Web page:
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All about cardiomyopathy symptoms of cardiomyopathy diagnosis of cardiomyopathy dilated cardiomyopathy causes of dilated cardiomyopathy symptoms of dilated cardiomyopathy treatments for dilated cardiomyopathy hypertrophic cardiomyopathy causes of hypertrophic cardiomyopathy symptoms of hypertrophic cardiomyopathy treatment for hypertrophic cardiomyopathy arrhythmogenic right ventricular dysplasia causes of arrhythmogenic right ventricular dysplasia treatment for arrhythmogenic right ventricular dysplasia restrictive cardiomyopathy diagnosis of restrictive cardiomyopathy treatment for restrictive cardiomyopathy treatment for cardiomyopathy

How is cardiomyopathy diagnosed?

A doctor may suspect this condition from your symptoms, family history, or changes on a heart tracing (ECG). To confirm the diagnosis, an ultrasound scan of the heart called an echocardiogram is used. This is a painless test where sound waves 'bounce' back off heart tissue. It can measure the thickness of the heart muscle. Another type of ultrasound test called a

Doppler ultrasound can detect blood flow through the heart chambers. This shows how well the heart ventricles are filling and contracting. A doppler ultrasound can also show if there is any turbulent blood flow within the ventricles.

In congestive cardiomyopathy, the heart becomes enlarged and weakened and is unable to pump effectively. Symptoms of heart failure develop. Hypertrophic cardiomyopathy, in contrast to the congestive type, involves an enlargement or overgrowth of the heart muscle, usually that of the left ventricle, but sometimes the right chamber is also involved. In one form of hypertrophic disease, the septum-the wall between the two ventricles-becomes enlarged and obstructs the flow of blood from the left ventricle into the aorta. The mitral valve also may be distorted by the thickened septum, leading to mitral insufficiency. The major symptoms are shortness of breath, dizziness or fainting, chest pain, and cardiac arrhythmias.

The condition usually can be diagnosed by characteristic physical findings, electrocardiogram, echocardiogram, and, if doubt still exists, cardiac catheterization and radionuclide angiography. A biopsy of the heart wall tissue may help distinguish between the different types of cardiomyopathy.

More information on cardiomyopathy

What is cardiomyopathy? - Cardiomyopathy is an alteration in the function of the heart muscle. Cardiomyopathy is the deterioration of the cardiac muscle of the heart wall.
What're the symptoms of cardiomyopathy? - The symptoms of cardiomyopathy include fatigue, shortness of breath, fainting, leg swelling, and an enlarged and tender liver.
How is cardiomyopathy diagnosed? - Cardiomyopathy can be diagnosed by characteristic physical findings, electrocardiogram, echocardiogram, cardiac catheterization and radionuclide angiography.
What is dilated cardiomyopathy? - Dilated cardiomyopathy (DCM) is the commonest form of cardiomyopathy, and one of the leading indications for heart transplantation.
What causes dilated cardiomyopathy? - No exact cause can be found for cardiomyopathy. Up to 30% of cases of dilated cardiomyopathy can be linked to heavy drinking.
What're the symptoms of dilated cardiomyopathy? - Typical signs and symptoms of dilated cardiomyopathy include fatigue, weakness, shortness of breath, and swelling of the legs and feet.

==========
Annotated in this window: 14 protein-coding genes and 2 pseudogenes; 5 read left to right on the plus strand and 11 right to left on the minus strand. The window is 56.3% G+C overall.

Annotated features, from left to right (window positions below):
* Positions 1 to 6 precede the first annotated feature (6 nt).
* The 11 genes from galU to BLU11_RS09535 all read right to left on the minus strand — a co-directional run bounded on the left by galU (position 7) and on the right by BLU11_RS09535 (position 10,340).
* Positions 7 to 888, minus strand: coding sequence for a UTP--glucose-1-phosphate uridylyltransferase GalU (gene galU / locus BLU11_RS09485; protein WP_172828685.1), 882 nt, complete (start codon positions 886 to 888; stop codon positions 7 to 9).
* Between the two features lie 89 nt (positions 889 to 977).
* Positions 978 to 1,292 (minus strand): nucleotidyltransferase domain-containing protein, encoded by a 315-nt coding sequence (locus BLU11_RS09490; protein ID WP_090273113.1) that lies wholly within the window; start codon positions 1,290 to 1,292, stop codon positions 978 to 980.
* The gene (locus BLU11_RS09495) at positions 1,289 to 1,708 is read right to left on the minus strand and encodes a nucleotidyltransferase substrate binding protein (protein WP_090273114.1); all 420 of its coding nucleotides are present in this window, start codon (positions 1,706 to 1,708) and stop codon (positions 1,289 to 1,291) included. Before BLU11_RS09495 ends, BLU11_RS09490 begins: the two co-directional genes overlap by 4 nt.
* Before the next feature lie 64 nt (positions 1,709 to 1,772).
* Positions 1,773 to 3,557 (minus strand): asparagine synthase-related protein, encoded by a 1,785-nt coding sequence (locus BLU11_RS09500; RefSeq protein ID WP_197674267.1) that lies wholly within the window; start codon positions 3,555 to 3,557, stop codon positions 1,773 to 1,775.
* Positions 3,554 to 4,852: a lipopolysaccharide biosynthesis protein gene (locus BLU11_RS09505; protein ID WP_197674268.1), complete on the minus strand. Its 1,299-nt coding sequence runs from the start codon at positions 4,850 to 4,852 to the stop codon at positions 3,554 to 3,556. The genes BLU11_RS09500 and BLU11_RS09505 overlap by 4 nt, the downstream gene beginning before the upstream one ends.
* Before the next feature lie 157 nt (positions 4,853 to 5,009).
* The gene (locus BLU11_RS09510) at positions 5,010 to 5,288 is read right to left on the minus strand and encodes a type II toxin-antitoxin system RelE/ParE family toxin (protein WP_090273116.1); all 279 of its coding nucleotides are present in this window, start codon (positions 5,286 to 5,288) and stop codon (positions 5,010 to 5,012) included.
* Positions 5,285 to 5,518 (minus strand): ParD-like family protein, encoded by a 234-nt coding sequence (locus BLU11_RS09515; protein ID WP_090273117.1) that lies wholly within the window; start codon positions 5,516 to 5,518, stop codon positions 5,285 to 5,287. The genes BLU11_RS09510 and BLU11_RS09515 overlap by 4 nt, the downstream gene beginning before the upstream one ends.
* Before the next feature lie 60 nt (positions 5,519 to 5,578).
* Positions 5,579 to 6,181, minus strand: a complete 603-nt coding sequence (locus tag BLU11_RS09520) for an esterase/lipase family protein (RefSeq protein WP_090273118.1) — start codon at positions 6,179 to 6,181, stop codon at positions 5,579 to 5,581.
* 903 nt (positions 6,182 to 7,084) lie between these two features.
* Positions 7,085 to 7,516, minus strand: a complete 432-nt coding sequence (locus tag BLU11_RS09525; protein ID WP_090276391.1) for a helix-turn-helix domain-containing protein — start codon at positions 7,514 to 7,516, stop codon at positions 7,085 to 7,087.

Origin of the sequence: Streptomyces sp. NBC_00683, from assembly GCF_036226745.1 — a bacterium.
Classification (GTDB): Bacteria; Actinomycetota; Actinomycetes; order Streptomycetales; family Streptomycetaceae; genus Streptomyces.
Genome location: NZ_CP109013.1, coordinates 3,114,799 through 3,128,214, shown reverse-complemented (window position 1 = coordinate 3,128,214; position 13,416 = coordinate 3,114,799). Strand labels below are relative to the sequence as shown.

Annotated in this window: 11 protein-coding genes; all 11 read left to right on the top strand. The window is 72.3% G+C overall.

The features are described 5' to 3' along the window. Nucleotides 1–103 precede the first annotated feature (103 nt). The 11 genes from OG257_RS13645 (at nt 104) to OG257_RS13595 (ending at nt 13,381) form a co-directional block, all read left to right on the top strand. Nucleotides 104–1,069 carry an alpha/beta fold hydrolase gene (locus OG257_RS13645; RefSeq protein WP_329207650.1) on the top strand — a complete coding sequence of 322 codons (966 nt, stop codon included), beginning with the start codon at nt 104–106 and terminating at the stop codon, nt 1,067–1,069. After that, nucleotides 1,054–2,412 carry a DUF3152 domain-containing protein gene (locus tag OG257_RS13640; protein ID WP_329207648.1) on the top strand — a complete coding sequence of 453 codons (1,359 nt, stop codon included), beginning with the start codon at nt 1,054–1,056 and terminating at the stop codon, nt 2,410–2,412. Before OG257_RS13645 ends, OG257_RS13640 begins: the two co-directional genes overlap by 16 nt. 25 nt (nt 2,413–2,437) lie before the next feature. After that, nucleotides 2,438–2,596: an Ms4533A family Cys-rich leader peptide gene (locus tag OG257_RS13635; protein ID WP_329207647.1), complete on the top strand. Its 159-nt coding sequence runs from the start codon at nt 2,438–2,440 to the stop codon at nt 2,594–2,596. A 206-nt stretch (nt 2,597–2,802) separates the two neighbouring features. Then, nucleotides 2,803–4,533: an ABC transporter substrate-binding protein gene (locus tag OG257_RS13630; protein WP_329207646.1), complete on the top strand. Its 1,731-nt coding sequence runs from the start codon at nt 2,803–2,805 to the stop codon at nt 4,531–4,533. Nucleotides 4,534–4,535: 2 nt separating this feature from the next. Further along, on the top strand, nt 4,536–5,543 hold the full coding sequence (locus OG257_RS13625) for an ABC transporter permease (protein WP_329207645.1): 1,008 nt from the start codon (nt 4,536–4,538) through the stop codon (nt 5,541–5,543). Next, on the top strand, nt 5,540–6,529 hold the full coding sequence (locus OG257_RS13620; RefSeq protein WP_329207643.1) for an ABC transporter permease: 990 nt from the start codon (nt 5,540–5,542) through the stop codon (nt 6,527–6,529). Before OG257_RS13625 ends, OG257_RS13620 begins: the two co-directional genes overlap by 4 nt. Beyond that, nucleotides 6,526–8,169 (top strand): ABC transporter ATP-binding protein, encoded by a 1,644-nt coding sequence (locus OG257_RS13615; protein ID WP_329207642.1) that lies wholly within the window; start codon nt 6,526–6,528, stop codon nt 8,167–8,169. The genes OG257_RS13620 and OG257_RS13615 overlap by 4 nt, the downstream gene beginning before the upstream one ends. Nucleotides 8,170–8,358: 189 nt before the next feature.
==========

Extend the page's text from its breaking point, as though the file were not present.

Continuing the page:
What're the treatments for dilated cardiomyopathy? - Treatment for dilated cardiomyopathy is focused on relieving the symptoms and the extra load on the heart. Lifestyle changes, medicines, and surgery may be needed.
What is hypertrophic cardiomyopathy? - Hypertrophic cardiomyopathy (HCM) is the second most common type of cardiomyopathy and results in excessive thickening of the heart walls.
What causes hypertrophic cardiomyopathy? - Hypertrophic cardiomyopathy is caused by the mutation in one of a number of genes that encode for one of the sarcomere proteins.
What're the symptoms of hypertrophic cardiomyopathy? - Symptoms of hypertrophic cardiomyopathy include shortness of breath, chest pain (angina), palpitations, dizziness and fainting attacks.
What's the treatment for hypertrophic cardiomyopathy? - Treatment of hypertrophic cardiomyopathy is directed towards decreasing the left ventricular outflow tract gradient and to abort arrhythmias.
What's arrhythmogenic right ventricular dysplasia? - Arrhythmogenic right ventricular dysplasia (ARVD) is a type of nonischemic cardiomyopathy that involves primarily the right ventricle.
What causes arrhythmogenic right ventricular dysplasia? - The cause of arrhythmogenic right ventricular dysplasia is largely unknown. Apoptosis appears to play a large role.
What's the treatment for arrhythmogenic right ventricular dysplasia? - Pharmacologic treatment of arrhythmogenic right ventricular dysplasia involves arrhythmia suppression and prevention of thrombus formation.
What is restrictive cardiomyopathy? - Restrictive cardiomyopathy (RCM) is the least common cardiomyopathy. Restrictive cardiomyopathy can be caused by a number of diseases.
How restrictive cardiomyopathy is diagnosed? - The diagnosis of restrictive cardiomyopathy is usually based on a physical examination, echocardiography, and other tests as needed.
What's the treatment for restrictive cardiomyopathy? - There is no effective treatment for restrictive cardiomyopathy. Treatment of a causative disease may reduce or stop the damage to the heart.
How is cardiomyopathy treated? - Beta-blocker medicines, and calcium antagonist medicines are the mainstay of treatment for cardiomyopathy. Surgery may be indicated for hypertrophic cardiomyopathy.
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